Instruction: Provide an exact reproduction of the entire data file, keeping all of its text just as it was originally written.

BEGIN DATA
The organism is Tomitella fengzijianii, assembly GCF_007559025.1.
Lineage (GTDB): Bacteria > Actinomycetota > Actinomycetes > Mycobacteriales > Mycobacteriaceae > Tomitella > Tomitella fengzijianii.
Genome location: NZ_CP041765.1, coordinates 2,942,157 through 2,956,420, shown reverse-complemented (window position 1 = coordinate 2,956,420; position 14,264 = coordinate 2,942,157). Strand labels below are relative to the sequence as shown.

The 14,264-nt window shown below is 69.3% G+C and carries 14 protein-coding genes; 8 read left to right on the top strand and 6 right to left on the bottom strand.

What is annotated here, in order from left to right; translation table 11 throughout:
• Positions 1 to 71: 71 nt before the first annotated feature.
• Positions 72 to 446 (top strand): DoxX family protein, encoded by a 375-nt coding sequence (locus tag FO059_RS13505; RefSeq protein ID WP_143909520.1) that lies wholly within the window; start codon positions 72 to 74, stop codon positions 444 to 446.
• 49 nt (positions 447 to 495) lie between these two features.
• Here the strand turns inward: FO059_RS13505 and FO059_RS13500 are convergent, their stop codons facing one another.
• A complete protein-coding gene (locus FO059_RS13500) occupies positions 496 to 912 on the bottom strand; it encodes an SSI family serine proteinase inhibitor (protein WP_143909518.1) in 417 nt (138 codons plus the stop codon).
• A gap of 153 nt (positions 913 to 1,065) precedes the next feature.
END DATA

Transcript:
The organism is Tomitella fengzijianii, assembly GCF_007559025.1.
Lineage (GTDB): Bacteria > Actinomycetota > Actinomycetes > Mycobacteriales > Mycobacteriaceae > Tomitella > Tomitella fengzijianii.
Genome location: NZ_CP041765.1, coordinates 2,942,157 through 2,956,420, shown reverse-complemented (window position 1 = coordinate 2,956,420; position 14,264 = coordinate 2,942,157). Strand labels below are relative to the sequence as shown.

The 14,264-nt window shown below is 69.3% G+C and carries 14 protein-coding genes; 8 read left to right on the top strand and 6 right to left on the bottom strand.

What is annotated here, in order from left to right; translation table 11 throughout:
• Positions 1 to 71: 71 nt before the first annotated feature.
• Positions 72 to 446 (top strand): DoxX family protein, encoded by a 375-nt coding sequence (locus tag FO059_RS13505; RefSeq protein ID WP_143909520.1) that lies wholly within the window; start codon positions 72 to 74, stop codon positions 444 to 446.
• 49 nt (positions 447 to 495) lie between these two features.
• Here the strand turns inward: FO059_RS13505 and FO059_RS13500 are convergent, their stop codons facing one another.
• A complete protein-coding gene (locus FO059_RS13500) occupies positions 496 to 912 on the bottom strand; it encodes an SSI family serine proteinase inhibitor (protein WP_143909518.1) in 417 nt (138 codons plus the stop codon).
• A gap of 153 nt (positions 913 to 1,065) precedes the next feature.